Wednesday, May 11, 2011

Sven Efftinge on Java-killer languages

I just ran across Sven Efftinge's fun post on what he wants to see in a Java-killer language.

My list would be something like: remove boilerplate for common coding arrangements, make things easier to understand, be compatible with existing Java code, and otherwise leave everything alone.

Sven has a more detailed list. Here are his bullet points and some thoughts on them:

1. Don't make unimportant changes. Gosh yes. Changing = to :=, or changing the keywords, adds a barrier to entry for anyone learning the language. Don't do it without a real benefit.

2. Static typing. Static typing is one of those choices where the up-front choice is far from obvious and has many intangibles, but once you choose, many of the follow-up choices are fairly clear to people who know the area. I think it is perfectly reasonable to have untyped languages on the JVM, and I think it's perfectly reasonable to have simply typed languages with generics only used for collections. Note that the choice will strongly influence what sorts of applications the language is good for, however. Additionally, I would emphasize that today's type systems have gotten more convenient to use, so the niche for untyped languages is smaller than it used to be.

3. Don't touch generics. Java's type system is long in the tooth. While its basic parametric types are fine, there are parts that are simply bad: raw types, wildcards, arrays, and primitive types. If you are developing a Java killer, improving the type system is one of the ways you can improve the language. You'd be crazy not to consider it.

4. Use type inference. Absolutely. This is a large source of boilerplate in Java.

5. Care about tool support (IDE). I agree. When I joined the Scala project in 2005, I was glad to see that the core team was working on a number of tools, including: scaladoc, the scala command (repl, script runner, and object runner), scalap, ant tasks, and the Eclipse plugin. Nowadays there are even more tools, including an excellent IntelliJ plugin and integration with a larger number of build tools.

In a nutshell, making programmers productive requires more than a good programming language. There are huge benefits to good tools and rich libraries. The overall productivity of a programmer is something like the product of language, tools, and libraries.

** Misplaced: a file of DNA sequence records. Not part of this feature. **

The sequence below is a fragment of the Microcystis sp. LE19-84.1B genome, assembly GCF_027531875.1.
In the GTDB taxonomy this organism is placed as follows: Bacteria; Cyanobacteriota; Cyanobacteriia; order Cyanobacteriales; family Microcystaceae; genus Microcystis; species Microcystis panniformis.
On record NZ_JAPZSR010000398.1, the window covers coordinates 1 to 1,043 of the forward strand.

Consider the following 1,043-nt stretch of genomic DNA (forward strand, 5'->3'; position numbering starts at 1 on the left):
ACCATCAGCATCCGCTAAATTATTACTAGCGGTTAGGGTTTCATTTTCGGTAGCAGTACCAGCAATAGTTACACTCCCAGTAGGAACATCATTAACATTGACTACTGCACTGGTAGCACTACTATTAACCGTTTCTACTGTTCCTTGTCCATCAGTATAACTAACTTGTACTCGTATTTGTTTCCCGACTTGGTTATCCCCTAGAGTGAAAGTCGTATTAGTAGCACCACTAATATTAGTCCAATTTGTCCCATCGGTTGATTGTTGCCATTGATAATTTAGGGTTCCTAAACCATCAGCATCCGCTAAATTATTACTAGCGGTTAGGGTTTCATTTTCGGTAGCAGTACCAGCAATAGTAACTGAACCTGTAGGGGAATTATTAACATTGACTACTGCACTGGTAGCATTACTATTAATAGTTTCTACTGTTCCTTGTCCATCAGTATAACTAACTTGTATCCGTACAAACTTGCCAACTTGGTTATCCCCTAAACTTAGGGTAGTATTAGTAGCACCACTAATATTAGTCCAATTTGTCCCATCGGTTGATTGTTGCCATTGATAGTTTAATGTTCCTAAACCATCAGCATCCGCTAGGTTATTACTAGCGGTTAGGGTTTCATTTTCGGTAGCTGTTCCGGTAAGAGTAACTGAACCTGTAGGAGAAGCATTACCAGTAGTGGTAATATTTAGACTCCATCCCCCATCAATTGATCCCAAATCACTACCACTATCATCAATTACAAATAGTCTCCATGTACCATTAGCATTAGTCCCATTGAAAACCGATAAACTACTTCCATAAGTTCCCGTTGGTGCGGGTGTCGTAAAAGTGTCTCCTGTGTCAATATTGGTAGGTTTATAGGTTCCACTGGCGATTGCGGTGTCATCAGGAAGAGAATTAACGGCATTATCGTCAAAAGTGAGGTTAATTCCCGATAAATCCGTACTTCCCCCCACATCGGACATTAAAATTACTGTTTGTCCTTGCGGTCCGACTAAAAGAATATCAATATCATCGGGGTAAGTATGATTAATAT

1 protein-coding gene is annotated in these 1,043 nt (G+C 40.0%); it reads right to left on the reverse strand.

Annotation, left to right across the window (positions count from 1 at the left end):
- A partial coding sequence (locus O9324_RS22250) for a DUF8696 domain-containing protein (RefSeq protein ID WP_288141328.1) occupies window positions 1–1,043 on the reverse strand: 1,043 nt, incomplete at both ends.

6. Closures. Yes, please. The main reason to leave it out historically is the lack of garbage collection. I don't understand why Java has been so slow to adopt them, and I was terribly saddened to hear Guy Steele at OOPSLA 1998 pronouncing that Java didn't look like it really needed closures. It was surreal given the content of the talk that he had given just minutes before.

7. Get rid of old unused concepts. Yes, in general. However, this can be hard to do while also maintaining compatibility and generally letting people write things in a Java way if they want. For the specific things Sven lists: totally agreed about fall-through switch; totally agreed about goto, but it's not in Java anyway; not so sure about bit operations. Bit operations are useful on the JVM, and besides, Java's numerics work reasonably already. Better to focus on areas where larger wins are possible.

1 comment:

Aspiring Feminist said...

Please don't call dynamically-typed languages "untyped". I'm sure you know the difference - there hasn't really been an untyped language since BCPL.

You may prefer static or dynamic typing (I go back and forth, myself) and Scala makes a good case for static on the JVM, but both have their place.

The only reason for untyped languages (or weakly-typed like C) is because you don't see how to build a type system with the power you think you need, with the performance that you think you need. But it's telling that essentially no languages since C and BCPL have made those choices. Although a few more modern languages do have an "unsafe" mode if/when you need to escape.